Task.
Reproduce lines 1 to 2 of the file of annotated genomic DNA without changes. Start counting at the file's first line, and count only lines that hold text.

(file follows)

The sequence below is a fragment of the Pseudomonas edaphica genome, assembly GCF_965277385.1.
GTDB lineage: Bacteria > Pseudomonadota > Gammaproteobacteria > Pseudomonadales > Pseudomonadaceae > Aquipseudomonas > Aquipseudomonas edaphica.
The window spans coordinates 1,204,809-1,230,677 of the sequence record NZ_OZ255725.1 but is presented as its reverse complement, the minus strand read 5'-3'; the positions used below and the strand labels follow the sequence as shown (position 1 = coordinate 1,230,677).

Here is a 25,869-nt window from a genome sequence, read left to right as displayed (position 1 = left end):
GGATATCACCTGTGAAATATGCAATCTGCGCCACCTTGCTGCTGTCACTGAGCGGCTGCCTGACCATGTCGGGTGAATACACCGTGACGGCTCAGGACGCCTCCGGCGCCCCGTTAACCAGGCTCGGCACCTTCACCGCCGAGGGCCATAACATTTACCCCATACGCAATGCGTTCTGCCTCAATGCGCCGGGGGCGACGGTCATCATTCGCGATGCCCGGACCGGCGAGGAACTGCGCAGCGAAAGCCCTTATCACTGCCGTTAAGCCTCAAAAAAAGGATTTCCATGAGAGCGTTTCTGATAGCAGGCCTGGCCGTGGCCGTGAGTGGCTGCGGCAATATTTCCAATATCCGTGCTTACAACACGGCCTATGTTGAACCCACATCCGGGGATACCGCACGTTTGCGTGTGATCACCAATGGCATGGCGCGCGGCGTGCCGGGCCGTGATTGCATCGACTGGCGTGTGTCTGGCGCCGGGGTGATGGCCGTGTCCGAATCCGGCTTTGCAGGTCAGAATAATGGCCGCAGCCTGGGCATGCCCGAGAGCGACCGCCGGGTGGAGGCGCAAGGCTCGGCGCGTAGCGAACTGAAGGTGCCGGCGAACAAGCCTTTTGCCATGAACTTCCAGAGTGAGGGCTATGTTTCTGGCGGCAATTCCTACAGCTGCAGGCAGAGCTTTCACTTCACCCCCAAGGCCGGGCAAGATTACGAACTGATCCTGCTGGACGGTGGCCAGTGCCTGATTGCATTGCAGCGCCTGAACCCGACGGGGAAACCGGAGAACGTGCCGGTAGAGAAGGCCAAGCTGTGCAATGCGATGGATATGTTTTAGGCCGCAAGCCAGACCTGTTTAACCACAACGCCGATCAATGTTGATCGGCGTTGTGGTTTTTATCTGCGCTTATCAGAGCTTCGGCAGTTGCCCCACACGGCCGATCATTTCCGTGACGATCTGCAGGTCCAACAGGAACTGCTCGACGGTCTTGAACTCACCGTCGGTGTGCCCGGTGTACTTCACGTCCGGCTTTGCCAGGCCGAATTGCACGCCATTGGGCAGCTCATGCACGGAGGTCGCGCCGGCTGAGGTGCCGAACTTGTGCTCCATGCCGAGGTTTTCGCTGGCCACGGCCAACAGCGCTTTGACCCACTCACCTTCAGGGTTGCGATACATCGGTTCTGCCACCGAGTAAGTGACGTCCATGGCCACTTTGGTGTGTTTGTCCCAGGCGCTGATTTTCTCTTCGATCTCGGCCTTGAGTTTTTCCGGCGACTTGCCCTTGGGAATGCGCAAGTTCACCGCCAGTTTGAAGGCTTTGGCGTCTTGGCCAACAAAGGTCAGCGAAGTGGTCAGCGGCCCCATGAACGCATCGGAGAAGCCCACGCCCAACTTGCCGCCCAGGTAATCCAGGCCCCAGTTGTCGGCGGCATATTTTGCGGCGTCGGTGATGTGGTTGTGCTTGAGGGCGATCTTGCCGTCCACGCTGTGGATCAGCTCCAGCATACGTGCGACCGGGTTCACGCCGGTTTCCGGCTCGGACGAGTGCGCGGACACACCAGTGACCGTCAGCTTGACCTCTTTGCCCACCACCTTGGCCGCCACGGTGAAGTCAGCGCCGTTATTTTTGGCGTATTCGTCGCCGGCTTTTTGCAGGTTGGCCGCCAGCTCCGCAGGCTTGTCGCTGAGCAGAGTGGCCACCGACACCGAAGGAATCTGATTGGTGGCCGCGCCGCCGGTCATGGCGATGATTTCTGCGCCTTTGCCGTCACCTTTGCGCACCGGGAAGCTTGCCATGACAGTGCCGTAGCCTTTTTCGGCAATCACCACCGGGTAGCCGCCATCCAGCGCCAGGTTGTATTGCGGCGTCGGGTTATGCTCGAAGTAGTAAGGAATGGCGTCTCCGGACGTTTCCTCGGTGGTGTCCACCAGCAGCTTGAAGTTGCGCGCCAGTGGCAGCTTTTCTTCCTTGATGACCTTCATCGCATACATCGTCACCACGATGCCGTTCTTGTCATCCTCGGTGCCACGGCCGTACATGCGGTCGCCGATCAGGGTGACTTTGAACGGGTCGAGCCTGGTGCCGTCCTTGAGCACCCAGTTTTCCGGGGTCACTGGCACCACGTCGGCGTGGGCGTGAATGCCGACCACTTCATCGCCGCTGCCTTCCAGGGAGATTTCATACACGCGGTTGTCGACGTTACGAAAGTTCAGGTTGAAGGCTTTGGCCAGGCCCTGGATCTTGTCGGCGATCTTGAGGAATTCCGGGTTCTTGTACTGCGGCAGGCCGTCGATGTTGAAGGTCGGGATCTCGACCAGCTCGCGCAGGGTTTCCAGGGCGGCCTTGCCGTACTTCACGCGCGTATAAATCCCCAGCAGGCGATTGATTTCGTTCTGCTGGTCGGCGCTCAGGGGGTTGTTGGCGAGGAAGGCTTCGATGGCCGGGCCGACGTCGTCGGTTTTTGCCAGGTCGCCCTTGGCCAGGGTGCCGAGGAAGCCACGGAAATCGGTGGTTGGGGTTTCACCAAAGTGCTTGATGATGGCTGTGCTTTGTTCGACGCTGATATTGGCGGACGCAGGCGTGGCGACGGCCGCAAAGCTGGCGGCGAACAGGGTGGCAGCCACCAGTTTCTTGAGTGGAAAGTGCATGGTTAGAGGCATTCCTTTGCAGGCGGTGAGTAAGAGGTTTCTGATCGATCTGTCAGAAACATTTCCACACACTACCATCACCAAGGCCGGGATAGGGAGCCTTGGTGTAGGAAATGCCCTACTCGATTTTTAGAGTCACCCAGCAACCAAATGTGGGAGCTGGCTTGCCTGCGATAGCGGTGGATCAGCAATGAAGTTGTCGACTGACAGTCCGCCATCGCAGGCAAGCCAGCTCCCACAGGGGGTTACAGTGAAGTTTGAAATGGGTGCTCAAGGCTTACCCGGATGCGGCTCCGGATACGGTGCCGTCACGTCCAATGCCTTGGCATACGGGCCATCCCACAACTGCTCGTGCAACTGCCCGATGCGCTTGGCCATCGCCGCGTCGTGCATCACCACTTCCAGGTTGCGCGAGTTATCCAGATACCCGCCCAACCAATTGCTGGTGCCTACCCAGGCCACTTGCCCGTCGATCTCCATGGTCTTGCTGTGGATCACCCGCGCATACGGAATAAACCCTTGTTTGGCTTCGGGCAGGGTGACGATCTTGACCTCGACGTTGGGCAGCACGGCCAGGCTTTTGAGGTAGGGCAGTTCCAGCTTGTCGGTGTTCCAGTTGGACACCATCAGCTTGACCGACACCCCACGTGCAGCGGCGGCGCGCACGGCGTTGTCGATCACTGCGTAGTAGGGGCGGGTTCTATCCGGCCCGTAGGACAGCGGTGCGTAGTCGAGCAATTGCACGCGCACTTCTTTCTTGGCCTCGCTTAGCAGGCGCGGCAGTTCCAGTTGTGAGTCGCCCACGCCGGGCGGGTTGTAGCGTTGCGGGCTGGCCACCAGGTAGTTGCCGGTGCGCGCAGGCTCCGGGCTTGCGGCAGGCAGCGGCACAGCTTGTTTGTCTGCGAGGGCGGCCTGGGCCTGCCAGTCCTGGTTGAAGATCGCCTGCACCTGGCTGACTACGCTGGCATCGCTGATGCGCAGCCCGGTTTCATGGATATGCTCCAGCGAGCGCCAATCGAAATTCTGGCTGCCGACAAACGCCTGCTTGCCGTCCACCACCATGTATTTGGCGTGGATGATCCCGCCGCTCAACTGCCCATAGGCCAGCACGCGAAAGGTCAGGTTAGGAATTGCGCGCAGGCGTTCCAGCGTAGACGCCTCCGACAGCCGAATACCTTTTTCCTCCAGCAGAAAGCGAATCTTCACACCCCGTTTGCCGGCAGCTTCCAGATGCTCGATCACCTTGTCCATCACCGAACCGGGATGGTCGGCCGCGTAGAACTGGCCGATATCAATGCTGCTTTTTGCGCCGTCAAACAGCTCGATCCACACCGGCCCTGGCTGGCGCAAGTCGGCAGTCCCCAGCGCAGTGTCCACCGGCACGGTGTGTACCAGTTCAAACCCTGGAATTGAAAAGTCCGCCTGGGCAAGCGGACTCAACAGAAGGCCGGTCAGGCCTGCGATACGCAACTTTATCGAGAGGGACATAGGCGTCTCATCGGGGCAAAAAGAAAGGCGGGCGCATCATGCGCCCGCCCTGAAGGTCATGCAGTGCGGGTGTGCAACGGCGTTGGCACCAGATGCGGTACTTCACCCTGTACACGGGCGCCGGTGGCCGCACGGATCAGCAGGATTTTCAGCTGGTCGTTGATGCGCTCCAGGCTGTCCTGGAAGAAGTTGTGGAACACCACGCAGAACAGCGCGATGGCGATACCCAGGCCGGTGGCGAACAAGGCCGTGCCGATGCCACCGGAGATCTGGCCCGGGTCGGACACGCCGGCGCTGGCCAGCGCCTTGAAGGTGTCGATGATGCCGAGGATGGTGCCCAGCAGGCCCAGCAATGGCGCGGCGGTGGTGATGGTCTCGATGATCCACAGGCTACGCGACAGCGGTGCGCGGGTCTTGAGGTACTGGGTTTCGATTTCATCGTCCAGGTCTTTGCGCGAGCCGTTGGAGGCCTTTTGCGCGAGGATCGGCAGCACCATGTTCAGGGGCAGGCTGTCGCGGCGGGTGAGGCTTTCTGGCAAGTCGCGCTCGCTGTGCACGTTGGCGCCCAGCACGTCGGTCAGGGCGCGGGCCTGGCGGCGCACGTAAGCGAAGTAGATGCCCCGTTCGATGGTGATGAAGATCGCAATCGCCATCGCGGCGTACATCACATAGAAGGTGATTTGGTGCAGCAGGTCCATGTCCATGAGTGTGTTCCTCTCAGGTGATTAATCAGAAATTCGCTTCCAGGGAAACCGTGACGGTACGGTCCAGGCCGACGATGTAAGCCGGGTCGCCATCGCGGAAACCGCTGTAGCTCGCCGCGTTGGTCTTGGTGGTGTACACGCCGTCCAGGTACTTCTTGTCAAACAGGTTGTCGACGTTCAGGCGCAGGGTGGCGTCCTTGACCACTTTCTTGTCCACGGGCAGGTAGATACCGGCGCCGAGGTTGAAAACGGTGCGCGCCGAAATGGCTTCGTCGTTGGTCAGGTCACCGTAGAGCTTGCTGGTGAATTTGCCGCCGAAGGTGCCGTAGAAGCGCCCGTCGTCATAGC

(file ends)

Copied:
The sequence below is a fragment of the Pseudomonas edaphica genome, assembly GCF_965277385.1.
GTDB lineage: Bacteria > Pseudomonadota > Gammaproteobacteria > Pseudomonadales > Pseudomonadaceae > Aquipseudomonas > Aquipseudomonas edaphica.